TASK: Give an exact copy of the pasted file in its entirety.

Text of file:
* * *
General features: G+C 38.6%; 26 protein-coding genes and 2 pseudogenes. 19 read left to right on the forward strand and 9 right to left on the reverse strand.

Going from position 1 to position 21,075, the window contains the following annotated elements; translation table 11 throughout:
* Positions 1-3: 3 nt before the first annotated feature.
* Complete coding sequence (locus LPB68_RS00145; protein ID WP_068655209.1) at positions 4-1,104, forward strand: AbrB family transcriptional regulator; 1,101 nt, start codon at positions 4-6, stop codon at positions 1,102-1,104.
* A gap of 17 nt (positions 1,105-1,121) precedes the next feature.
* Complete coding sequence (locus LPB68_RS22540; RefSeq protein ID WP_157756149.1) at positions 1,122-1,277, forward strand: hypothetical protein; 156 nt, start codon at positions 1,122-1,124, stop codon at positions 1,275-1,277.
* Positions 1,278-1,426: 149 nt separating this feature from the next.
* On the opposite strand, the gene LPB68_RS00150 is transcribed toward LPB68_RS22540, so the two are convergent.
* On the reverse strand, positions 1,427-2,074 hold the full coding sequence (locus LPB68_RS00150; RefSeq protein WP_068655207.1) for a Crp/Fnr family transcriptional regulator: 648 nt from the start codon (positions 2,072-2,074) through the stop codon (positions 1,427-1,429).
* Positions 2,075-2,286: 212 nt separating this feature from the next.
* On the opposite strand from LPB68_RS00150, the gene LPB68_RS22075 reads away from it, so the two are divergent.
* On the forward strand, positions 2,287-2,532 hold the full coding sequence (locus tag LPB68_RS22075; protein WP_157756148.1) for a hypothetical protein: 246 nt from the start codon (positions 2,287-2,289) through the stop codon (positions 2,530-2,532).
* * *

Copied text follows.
General features: G+C 38.6%; 26 protein-coding genes and 2 pseudogenes. 19 read left to right on the forward strand and 9 right to left on the reverse strand.

Going from position 1 to position 21,075, the window contains the following annotated elements; translation table 11 throughout:
* Positions 1-3: 3 nt before the first annotated feature.
* Complete coding sequence (locus LPB68_RS00145; protein ID WP_068655209.1) at positions 4-1,104, forward strand: AbrB family transcriptional regulator; 1,101 nt, start codon at positions 4-6, stop codon at positions 1,102-1,104.
* A gap of 17 nt (positions 1,105-1,121) precedes the next feature.
* Complete coding sequence (locus LPB68_RS22540; RefSeq protein ID WP_157756149.1) at positions 1,122-1,277, forward strand: hypothetical protein; 156 nt, start codon at positions 1,122-1,124, stop codon at positions 1,275-1,277.
* Positions 1,278-1,426: 149 nt separating this feature from the next.
* On the opposite strand, the gene LPB68_RS00150 is transcribed toward LPB68_RS22540, so the two are convergent.
* On the reverse strand, positions 1,427-2,074 hold the full coding sequence (locus LPB68_RS00150; RefSeq protein WP_068655207.1) for a Crp/Fnr family transcriptional regulator: 648 nt from the start codon (positions 2,072-2,074) through the stop codon (positions 1,427-1,429).
* Positions 2,075-2,286: 212 nt separating this feature from the next.
* On the opposite strand from LPB68_RS00150, the gene LPB68_RS22075 reads away from it, so the two are divergent.
* On the forward strand, positions 2,287-2,532 hold the full coding sequence (locus tag LPB68_RS22075; protein WP_157756148.1) for a hypothetical protein: 246 nt from the start codon (positions 2,287-2,289) through the stop codon (positions 2,530-2,532).